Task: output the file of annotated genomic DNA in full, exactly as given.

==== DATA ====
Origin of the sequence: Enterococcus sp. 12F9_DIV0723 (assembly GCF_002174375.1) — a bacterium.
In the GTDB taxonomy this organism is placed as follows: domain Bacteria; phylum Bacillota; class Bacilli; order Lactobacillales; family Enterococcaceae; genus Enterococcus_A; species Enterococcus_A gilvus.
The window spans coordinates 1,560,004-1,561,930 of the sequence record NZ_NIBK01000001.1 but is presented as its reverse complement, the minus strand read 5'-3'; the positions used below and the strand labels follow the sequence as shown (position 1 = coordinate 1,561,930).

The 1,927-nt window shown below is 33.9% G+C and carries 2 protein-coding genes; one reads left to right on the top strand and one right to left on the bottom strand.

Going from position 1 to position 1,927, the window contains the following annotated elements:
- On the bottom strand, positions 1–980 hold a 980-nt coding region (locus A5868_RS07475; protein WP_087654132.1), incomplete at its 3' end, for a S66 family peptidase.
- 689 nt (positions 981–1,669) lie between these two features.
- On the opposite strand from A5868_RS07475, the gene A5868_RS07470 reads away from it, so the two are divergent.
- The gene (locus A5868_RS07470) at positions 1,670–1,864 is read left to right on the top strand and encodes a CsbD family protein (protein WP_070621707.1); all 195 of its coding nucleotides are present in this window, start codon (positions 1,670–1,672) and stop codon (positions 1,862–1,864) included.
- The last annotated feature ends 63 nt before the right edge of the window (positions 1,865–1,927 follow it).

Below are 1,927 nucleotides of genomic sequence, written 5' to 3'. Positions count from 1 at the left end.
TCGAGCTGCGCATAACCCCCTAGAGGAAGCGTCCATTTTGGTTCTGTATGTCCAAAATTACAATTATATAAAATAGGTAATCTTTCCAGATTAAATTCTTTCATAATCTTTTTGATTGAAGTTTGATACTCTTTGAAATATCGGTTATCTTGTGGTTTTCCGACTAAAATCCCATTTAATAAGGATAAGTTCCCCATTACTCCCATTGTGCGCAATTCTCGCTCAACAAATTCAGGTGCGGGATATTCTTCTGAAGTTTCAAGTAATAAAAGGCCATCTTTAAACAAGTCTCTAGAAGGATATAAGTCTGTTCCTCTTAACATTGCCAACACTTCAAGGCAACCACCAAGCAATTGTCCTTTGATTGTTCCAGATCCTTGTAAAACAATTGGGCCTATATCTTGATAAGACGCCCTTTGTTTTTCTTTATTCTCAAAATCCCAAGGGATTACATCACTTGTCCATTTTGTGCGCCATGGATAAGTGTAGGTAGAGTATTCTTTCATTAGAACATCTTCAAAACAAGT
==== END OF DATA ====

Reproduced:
Origin of the sequence: Enterococcus sp. 12F9_DIV0723 (assembly GCF_002174375.1) — a bacterium.
In the GTDB taxonomy this organism is placed as follows: domain Bacteria; phylum Bacillota; class Bacilli; order Lactobacillales; family Enterococcaceae; genus Enterococcus_A; species Enterococcus_A gilvus.
The window spans coordinates 1,560,004-1,561,930 of the sequence record NZ_NIBK01000001.1 but is presented as its reverse complement, the minus strand read 5'-3'; the positions used below and the strand labels follow the sequence as shown (position 1 = coordinate 1,561,930).

The 1,927-nt window shown below is 33.9% G+C and carries 2 protein-coding genes; one reads left to right on the top strand and one right to left on the bottom strand.

Going from position 1 to position 1,927, the window contains the following annotated elements:
- On the bottom strand, positions 1–980 hold a 980-nt coding region (locus A5868_RS07475; protein WP_087654132.1), incomplete at its 3' end, for a S66 family peptidase.
- 689 nt (positions 981–1,669) lie between these two features.
- On the opposite strand from A5868_RS07475, the gene A5868_RS07470 reads away from it, so the two are divergent.
- The gene (locus A5868_RS07470) at positions 1,670–1,864 is read left to right on the top strand and encodes a CsbD family protein (protein WP_070621707.1); all 195 of its coding nucleotides are present in this window, start codon (positions 1,670–1,672) and stop codon (positions 1,862–1,864) included.
- The last annotated feature ends 63 nt before the right edge of the window (positions 1,865–1,927 follow it).

Below are 1,927 nucleotides of genomic sequence, written 5' to 3'. Positions count from 1 at the left end.
TCGAGCTGCGCATAACCCCCTAGAGGAAGCGTCCATTTTGGTTCTGTATGTCCAAAATTACAATTATATAAAATAGGTAATCTTTCCAGATTAAATTCTTTCATAATCTTTTTGATTGAAGTTTGATACTCTTTGAAATATCGGTTATCTTGTGGTTTTCCGACTAAAATCCCATTTAATAAGGATAAGTTCCCCATTACTCCCATTGTGCGCAATTCTCGCTCAACAAATTCAGGTGCGGGATATTCTTCTGAAGTTTCAAGTAATAAAAGGCCATCTTTAAACAAGTCTCTAGAAGGATATAAGTCTGTTCCTCTTAACATTGCCAACACTTCAAGGCAACCACCAAGCAATTGTCCTTTGATTGTTCCAGATCCTTGTAAAACAATTGGGCCTATATCTTGATAAGACGCCCTTTGTTTTTCTTTATTCTCAAAATCCCAAGGGATTACATCACTTGTCCATTTTGTGCGCCATGGATAAGTGTAGGTAGAGTATTCTTTCATTAGAACATCTTCAAAACAAGT